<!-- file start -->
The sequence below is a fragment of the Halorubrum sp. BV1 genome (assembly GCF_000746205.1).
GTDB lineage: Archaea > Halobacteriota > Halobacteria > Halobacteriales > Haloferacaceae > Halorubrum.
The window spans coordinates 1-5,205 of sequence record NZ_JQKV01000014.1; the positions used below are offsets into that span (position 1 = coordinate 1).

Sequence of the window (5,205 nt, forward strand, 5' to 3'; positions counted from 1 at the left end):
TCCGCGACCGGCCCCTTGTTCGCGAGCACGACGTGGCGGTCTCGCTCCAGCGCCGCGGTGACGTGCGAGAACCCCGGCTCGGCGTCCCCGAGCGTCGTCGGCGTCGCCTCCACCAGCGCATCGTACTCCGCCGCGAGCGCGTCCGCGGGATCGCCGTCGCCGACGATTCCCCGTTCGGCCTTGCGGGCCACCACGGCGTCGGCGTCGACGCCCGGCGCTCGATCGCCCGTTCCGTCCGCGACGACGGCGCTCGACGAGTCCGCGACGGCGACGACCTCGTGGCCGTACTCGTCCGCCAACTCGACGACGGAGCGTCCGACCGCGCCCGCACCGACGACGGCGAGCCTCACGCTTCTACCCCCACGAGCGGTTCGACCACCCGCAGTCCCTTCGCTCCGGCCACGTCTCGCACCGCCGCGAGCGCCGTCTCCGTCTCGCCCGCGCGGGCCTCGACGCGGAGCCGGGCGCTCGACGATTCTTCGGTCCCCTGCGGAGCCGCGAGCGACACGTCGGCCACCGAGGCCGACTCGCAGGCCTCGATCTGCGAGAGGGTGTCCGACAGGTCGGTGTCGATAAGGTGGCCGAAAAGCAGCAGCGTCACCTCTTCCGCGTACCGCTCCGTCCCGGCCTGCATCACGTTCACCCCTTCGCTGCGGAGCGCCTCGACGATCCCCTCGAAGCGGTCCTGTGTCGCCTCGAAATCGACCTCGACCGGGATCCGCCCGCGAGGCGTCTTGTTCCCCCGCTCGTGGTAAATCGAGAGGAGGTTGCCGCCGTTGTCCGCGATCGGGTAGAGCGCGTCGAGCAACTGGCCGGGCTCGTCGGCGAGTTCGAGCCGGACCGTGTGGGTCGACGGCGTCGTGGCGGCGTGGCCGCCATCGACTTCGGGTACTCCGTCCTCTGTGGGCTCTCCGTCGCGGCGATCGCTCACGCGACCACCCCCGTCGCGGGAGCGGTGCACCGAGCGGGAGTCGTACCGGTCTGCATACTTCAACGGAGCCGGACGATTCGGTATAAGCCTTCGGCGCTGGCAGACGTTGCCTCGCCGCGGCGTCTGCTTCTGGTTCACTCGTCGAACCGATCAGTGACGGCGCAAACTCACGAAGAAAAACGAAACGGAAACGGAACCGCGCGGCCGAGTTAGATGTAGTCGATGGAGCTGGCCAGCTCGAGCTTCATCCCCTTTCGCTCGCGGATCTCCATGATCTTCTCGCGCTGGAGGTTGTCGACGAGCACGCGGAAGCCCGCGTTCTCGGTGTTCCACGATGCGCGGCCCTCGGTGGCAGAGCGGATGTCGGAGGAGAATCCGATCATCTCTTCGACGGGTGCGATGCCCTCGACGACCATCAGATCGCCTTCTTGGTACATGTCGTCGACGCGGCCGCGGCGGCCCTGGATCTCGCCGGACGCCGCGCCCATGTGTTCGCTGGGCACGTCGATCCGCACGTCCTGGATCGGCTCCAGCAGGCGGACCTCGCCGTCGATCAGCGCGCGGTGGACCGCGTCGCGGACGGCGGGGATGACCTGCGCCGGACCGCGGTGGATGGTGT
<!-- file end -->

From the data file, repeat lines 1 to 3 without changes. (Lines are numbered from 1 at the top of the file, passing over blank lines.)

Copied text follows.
The sequence below is a fragment of the Halorubrum sp. BV1 genome (assembly GCF_000746205.1).
GTDB lineage: Archaea > Halobacteriota > Halobacteria > Halobacteriales > Haloferacaceae > Halorubrum.
The window spans coordinates 1-5,205 of sequence record NZ_JQKV01000014.1; the positions used below are offsets into that span (position 1 = coordinate 1).